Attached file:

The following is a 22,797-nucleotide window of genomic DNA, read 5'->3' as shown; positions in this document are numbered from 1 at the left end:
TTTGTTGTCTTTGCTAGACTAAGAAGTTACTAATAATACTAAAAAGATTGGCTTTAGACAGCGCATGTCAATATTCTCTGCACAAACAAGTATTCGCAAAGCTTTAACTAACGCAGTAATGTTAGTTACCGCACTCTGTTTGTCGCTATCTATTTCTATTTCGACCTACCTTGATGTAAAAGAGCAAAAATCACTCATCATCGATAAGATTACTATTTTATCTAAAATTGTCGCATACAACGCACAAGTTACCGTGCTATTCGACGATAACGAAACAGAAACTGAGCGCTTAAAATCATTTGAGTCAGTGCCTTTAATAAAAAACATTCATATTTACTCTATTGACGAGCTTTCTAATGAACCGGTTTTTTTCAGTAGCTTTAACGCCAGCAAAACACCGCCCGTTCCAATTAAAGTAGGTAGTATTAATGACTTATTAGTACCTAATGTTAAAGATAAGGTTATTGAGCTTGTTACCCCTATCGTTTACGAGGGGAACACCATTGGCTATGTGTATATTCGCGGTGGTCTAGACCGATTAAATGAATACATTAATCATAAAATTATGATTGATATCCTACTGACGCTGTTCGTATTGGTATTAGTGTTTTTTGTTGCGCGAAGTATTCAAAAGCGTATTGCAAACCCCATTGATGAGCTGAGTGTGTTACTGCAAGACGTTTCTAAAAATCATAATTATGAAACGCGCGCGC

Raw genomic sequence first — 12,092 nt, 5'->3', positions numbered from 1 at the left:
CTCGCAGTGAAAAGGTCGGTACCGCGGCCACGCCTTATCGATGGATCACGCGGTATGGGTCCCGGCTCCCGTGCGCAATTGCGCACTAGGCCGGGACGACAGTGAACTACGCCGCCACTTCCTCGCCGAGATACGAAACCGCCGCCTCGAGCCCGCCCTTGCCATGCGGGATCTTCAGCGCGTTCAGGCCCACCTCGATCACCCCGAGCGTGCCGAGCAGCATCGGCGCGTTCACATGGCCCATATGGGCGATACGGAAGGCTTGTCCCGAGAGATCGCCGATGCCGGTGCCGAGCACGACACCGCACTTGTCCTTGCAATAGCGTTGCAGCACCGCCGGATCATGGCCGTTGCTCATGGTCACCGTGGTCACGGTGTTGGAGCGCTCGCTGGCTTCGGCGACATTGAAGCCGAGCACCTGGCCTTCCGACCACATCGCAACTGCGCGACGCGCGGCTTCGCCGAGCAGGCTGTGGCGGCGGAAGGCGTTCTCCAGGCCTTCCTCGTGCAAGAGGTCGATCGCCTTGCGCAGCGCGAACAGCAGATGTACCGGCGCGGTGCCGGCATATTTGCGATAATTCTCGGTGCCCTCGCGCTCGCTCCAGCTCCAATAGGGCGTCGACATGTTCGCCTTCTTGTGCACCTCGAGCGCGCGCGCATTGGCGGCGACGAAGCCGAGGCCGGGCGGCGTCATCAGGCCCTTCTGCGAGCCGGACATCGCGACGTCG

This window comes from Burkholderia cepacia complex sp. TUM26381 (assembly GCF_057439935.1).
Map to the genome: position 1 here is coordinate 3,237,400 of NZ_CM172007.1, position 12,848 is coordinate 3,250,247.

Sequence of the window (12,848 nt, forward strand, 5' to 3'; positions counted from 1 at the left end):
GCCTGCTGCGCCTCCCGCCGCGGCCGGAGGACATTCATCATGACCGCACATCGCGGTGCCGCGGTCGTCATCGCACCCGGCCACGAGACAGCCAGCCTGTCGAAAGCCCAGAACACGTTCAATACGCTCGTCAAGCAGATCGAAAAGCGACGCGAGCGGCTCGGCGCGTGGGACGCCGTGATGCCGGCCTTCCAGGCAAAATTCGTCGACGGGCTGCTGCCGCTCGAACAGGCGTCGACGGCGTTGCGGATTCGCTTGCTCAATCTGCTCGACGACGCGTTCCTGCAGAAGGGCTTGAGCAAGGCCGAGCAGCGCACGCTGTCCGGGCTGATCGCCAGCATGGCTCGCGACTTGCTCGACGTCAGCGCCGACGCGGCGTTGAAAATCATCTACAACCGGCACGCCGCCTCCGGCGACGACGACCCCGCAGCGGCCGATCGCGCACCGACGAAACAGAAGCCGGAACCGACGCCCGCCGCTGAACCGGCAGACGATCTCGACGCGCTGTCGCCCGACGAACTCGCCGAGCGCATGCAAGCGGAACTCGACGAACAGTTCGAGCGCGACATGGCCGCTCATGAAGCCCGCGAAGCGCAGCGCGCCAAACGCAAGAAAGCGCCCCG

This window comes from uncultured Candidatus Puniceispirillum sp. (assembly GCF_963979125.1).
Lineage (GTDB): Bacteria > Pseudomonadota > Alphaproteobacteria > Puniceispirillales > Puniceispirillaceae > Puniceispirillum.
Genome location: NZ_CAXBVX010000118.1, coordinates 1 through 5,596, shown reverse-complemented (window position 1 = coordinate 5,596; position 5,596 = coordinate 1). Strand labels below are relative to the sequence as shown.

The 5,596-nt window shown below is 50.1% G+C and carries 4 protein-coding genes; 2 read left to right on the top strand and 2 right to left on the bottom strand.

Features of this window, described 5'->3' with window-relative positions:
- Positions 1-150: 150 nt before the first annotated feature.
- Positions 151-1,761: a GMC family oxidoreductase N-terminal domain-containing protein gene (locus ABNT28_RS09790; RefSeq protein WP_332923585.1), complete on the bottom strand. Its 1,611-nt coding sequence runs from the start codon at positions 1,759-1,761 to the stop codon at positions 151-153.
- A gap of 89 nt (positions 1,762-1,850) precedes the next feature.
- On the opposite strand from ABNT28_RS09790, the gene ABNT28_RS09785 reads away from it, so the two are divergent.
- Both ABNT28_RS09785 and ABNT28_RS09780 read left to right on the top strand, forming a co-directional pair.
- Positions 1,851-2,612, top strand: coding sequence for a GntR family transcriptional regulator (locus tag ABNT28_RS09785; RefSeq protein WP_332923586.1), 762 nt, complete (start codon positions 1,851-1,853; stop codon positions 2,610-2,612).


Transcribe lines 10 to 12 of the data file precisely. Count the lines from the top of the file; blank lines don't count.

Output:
Lineage (GTDB): Bacteria > Pseudomonadota > Alphaproteobacteria > Puniceispirillales > Puniceispirillaceae > Puniceispirillum.
Genome location: NZ_CAXBVX010000118.1, coordinates 1 through 5,596, shown reverse-complemented (window position 1 = coordinate 5,596; position 5,596 = coordinate 1). Strand labels below are relative to the sequence as shown.

The 5,596-nt window shown below is 50.1% G+C and carries 4 protein-coding genes; 2 read left to right on the top strand and 2 right to left on the bottom strand.